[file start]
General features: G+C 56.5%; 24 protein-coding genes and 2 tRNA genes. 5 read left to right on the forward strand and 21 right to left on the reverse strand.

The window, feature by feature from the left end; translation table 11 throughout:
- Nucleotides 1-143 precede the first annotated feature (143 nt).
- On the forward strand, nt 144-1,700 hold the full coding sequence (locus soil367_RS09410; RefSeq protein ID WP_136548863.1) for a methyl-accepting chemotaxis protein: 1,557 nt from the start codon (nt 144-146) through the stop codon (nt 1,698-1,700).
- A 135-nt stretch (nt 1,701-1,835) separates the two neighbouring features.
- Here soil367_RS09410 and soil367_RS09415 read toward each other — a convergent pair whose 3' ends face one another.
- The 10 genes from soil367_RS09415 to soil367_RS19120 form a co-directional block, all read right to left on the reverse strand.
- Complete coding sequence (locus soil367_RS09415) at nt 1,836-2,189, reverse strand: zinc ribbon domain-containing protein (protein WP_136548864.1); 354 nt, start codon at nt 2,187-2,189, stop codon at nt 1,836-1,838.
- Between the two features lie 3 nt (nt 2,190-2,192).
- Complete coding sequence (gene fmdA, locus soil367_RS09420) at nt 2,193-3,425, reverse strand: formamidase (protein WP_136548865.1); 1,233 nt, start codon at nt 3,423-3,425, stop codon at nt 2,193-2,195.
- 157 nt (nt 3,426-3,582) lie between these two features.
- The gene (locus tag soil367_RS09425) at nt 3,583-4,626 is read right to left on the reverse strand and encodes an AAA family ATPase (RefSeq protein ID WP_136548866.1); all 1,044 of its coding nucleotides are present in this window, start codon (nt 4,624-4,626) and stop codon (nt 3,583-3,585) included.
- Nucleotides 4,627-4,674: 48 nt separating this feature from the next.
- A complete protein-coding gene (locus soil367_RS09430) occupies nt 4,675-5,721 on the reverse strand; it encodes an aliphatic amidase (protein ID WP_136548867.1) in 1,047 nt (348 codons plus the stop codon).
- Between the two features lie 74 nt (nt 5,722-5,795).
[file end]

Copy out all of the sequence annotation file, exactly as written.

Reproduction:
General features: G+C 56.5%; 24 protein-coding genes and 2 tRNA genes. 5 read left to right on the forward strand and 21 right to left on the reverse strand.

The window, feature by feature from the left end; translation table 11 throughout:
- Nucleotides 1-143 precede the first annotated feature (143 nt).
- On the forward strand, nt 144-1,700 hold the full coding sequence (locus soil367_RS09410; RefSeq protein ID WP_136548863.1) for a methyl-accepting chemotaxis protein: 1,557 nt from the start codon (nt 144-146) through the stop codon (nt 1,698-1,700).
- A 135-nt stretch (nt 1,701-1,835) separates the two neighbouring features.
- Here soil367_RS09410 and soil367_RS09415 read toward each other — a convergent pair whose 3' ends face one another.
- The 10 genes from soil367_RS09415 to soil367_RS19120 form a co-directional block, all read right to left on the reverse strand.
- Complete coding sequence (locus soil367_RS09415) at nt 1,836-2,189, reverse strand: zinc ribbon domain-containing protein (protein WP_136548864.1); 354 nt, start codon at nt 2,187-2,189, stop codon at nt 1,836-1,838.
- Between the two features lie 3 nt (nt 2,190-2,192).
- Complete coding sequence (gene fmdA, locus soil367_RS09420) at nt 2,193-3,425, reverse strand: formamidase (protein WP_136548865.1); 1,233 nt, start codon at nt 3,423-3,425, stop codon at nt 2,193-2,195.
- 157 nt (nt 3,426-3,582) lie between these two features.
- The gene (locus tag soil367_RS09425) at nt 3,583-4,626 is read right to left on the reverse strand and encodes an AAA family ATPase (RefSeq protein ID WP_136548866.1); all 1,044 of its coding nucleotides are present in this window, start codon (nt 4,624-4,626) and stop codon (nt 3,583-3,585) included.
- Nucleotides 4,627-4,674: 48 nt separating this feature from the next.
- A complete protein-coding gene (locus soil367_RS09430) occupies nt 4,675-5,721 on the reverse strand; it encodes an aliphatic amidase (protein ID WP_136548867.1) in 1,047 nt (348 codons plus the stop codon).
- Between the two features lie 74 nt (nt 5,722-5,795).